Yet another complication is that past trends in multiple weather drivers affecting one vital rate may not continue into the future, with important consequences for future vital rates. If weather drivers that have trended in opposite directions in the past, buffering a vital rate against change, begin to trend in concert in the future, this new positive correlation between the drivers could cause a vital rate to suddenly decline, possibly leading to extinction (although sudden increases in a vital rate are also possible). For example, the negative correlation between annual temperature and precipitation has intensified under recent climate change, resulting in a doubling of the likelihood of 100-yr hot–dry event in some areas (Kong et al. 2020). Empirical work suggests that changes in the correlations among weather drivers are common and also shows that these changes make it difficult to predict effects of each weather driver alone when using observational data (Crimmins et al. 2011, McCain and Colwell 2011, Tingley et al. 2012). Thus, if we are to use observational data to project how vital rates, and thus population growth rates, are likely to change in the future, we need to know whether past trends in multiple weather drivers will continue and whether the correlations among weather drivers will change in a future climate.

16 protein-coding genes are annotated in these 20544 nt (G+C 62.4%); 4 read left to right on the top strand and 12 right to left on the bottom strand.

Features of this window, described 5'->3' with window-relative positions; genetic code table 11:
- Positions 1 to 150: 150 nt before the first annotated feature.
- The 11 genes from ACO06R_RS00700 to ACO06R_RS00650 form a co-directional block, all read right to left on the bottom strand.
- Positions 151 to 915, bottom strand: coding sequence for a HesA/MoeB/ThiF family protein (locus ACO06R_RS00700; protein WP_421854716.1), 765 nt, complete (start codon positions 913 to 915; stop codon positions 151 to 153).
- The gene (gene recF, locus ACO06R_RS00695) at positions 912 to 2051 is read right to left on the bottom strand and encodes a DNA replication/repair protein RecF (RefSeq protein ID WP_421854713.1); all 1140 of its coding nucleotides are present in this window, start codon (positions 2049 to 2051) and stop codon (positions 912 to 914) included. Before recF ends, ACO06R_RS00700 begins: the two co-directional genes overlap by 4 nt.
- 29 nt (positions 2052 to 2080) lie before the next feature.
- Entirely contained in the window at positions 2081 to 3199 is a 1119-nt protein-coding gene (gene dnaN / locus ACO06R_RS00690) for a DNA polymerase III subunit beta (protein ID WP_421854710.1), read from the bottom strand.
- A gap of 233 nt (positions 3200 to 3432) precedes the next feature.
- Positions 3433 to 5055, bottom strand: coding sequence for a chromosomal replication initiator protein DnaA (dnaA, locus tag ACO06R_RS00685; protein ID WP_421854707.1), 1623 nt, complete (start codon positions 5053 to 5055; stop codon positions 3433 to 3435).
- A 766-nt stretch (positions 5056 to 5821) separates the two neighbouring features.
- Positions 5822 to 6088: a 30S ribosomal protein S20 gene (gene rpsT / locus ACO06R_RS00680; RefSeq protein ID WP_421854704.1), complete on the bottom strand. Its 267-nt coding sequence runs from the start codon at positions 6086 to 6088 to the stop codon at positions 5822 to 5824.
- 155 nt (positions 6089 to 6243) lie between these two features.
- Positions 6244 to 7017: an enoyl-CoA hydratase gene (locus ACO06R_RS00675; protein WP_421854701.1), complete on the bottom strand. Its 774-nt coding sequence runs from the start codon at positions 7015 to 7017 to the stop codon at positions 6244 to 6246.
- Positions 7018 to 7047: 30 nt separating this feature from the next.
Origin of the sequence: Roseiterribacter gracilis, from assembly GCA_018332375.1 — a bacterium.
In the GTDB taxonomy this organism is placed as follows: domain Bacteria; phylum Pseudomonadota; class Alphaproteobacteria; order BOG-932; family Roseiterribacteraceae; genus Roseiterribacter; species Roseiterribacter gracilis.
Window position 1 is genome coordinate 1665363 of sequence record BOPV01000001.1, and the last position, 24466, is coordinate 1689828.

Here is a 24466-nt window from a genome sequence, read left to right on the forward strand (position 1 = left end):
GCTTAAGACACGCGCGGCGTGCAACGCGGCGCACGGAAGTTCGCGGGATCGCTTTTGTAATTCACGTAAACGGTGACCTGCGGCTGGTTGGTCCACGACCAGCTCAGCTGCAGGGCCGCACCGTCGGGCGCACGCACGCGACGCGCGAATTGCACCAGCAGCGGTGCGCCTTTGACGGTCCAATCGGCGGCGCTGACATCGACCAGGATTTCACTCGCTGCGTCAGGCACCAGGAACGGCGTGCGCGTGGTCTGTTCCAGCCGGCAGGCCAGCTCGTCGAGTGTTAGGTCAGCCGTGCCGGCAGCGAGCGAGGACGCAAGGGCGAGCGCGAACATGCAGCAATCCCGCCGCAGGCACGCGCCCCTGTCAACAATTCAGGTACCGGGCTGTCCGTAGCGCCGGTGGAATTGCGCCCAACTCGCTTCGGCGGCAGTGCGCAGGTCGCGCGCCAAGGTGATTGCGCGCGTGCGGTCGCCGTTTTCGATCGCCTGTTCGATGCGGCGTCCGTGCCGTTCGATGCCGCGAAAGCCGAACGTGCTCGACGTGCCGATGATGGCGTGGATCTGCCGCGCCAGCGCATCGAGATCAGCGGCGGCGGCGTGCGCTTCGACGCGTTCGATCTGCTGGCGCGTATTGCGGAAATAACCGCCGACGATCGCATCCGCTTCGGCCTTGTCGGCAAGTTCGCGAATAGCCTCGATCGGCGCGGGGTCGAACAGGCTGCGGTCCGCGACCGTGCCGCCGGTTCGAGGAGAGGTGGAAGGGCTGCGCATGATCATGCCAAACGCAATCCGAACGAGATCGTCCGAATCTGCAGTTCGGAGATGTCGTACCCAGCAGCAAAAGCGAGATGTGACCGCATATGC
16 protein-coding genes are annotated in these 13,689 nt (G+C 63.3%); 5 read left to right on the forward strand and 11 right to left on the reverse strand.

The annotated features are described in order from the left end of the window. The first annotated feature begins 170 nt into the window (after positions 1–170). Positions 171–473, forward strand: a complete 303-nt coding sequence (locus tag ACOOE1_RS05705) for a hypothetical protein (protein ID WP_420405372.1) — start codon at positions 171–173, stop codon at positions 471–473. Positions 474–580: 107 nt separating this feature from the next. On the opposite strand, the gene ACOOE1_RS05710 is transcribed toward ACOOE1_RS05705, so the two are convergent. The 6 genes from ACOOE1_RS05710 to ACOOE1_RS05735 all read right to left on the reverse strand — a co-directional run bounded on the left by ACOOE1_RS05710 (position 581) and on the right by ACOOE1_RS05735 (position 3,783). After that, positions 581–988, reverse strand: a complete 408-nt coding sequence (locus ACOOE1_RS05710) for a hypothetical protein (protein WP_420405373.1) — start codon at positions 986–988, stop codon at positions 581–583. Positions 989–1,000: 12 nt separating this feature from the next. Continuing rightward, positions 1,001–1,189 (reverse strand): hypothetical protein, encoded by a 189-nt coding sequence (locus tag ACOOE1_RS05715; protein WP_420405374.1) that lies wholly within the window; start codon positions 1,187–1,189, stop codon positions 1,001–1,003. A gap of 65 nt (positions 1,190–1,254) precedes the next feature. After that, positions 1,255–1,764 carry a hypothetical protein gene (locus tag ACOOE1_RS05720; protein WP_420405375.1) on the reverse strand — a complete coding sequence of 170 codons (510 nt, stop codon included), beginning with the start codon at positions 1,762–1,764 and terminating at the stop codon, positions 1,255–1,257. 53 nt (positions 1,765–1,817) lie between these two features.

In this work, we use a long-term dataset on survival and reproduction in the red-cockaded woodpecker (Dryobates borealis) to rigorously quantify the effect of multiple weather drivers on each vital rate that comprises population growth across multiple locations. Dryobates borealis is a flagship, umbrella species that drives conservation and management of millions of hectares of pine forest in the southeastern United States (Conner et al. 2001, USFWS 2003). Thus, the impact of climate change on its vital rates, and the possibility that opposing trends in weather might buffer those rates, is of great interest to managers. Garcia (2014) found positive effects of spring and summer temperatures, and both positive and negative effects of winter temperatures and spring rainfall, on reproductive vital rates in this species. However, Garcia did not consider weather effects on adult survival, which also contributes to population growth, or simultaneous effects of multiple weather drivers. Here, we examine more complex relationships between weather and all vital rates that contribute to population growth rate, including multiple simultaneous weather drivers and year-round weather conditions. We use the dataset to test three key hypotheses: (1) Temporal trends in vital rates are primarily attributable to changes in weather rather than other factors; (2) Temporal trends in weather drivers tend to act in opposition to influence trends in vital rates, rather than operating in the same direction; (3) Historical correlations between weather drivers will change in the future, and these changes have the potential to dampen or exacerbate trends in vital rates, suggesting that changing correlation structures might limit the predictive ability of models fit with observational data.